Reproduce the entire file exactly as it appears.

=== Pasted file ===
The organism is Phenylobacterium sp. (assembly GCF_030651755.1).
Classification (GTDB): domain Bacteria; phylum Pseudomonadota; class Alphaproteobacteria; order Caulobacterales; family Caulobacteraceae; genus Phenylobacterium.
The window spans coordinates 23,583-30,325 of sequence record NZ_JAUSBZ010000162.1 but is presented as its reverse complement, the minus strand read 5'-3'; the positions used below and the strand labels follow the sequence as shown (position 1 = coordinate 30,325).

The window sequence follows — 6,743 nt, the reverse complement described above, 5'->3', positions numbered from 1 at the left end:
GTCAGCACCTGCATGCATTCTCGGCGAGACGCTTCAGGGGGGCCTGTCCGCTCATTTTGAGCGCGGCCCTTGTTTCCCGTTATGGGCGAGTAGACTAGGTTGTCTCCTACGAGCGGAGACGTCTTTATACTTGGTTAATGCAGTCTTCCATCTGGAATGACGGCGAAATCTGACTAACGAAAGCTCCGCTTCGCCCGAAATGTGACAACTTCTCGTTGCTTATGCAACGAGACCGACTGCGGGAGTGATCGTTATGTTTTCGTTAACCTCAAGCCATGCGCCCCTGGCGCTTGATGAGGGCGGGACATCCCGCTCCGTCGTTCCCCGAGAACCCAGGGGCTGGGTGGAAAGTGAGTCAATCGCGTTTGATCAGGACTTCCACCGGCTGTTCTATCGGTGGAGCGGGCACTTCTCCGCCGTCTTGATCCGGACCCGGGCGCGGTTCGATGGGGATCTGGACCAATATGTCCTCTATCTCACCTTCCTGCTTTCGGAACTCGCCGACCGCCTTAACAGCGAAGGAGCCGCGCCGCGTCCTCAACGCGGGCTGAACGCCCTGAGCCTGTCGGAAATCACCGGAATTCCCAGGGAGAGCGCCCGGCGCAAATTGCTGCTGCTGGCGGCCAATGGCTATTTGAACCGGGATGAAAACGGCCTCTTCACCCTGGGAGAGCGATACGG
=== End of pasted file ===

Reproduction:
The organism is Phenylobacterium sp. (assembly GCF_030651755.1).
Classification (GTDB): domain Bacteria; phylum Pseudomonadota; class Alphaproteobacteria; order Caulobacterales; family Caulobacteraceae; genus Phenylobacterium.
The window spans coordinates 23,583-30,325 of sequence record NZ_JAUSBZ010000162.1 but is presented as its reverse complement, the minus strand read 5'-3'; the positions used below and the strand labels follow the sequence as shown (position 1 = coordinate 30,325).

The window sequence follows — 6,743 nt, the reverse complement described above, 5'->3', positions numbered from 1 at the left end:
GTCAGCACCTGCATGCATTCTCGGCGAGACGCTTCAGGGGGGCCTGTCCGCTCATTTTGAGCGCGGCCCTTGTTTCCCGTTATGGGCGAGTAGACTAGGTTGTCTCCTACGAGCGGAGACGTCTTTATACTTGGTTAATGCAGTCTTCCATCTGGAATGACGGCGAAATCTGACTAACGAAAGCTCCGCTTCGCCCGAAATGTGACAACTTCTCGTTGCTTATGCAACGAGACCGACTGCGGGAGTGATCGTTATGTTTTCGTTAACCTCAAGCCATGCGCCCCTGGCGCTTGATGAGGGCGGGACATCCCGCTCCGTCGTTCCCCGAGAACCCAGGGGCTGGGTGGAAAGTGAGTCAATCGCGTTTGATCAGGACTTCCACCGGCTGTTCTATCGGTGGAGCGGGCACTTCTCCGCCGTCTTGATCCGGACCCGGGCGCGGTTCGATGGGGATCTGGACCAATATGTCCTCTATCTCACCTTCCTGCTTTCGGAACTCGCCGACCGCCTTAACAGCGAAGGAGCCGCGCCGCGTCCTCAACGCGGGCTGAACGCCCTGAGCCTGTCGGAAATCACCGGAATTCCCAGGGAGAGCGCCCGGCGCAAATTGCTGCTGCTGGCGGCCAATGGCTATTTGAACCGGGATGAAAACGGCCTCTTCACCCTGGGAGAGCGATACGG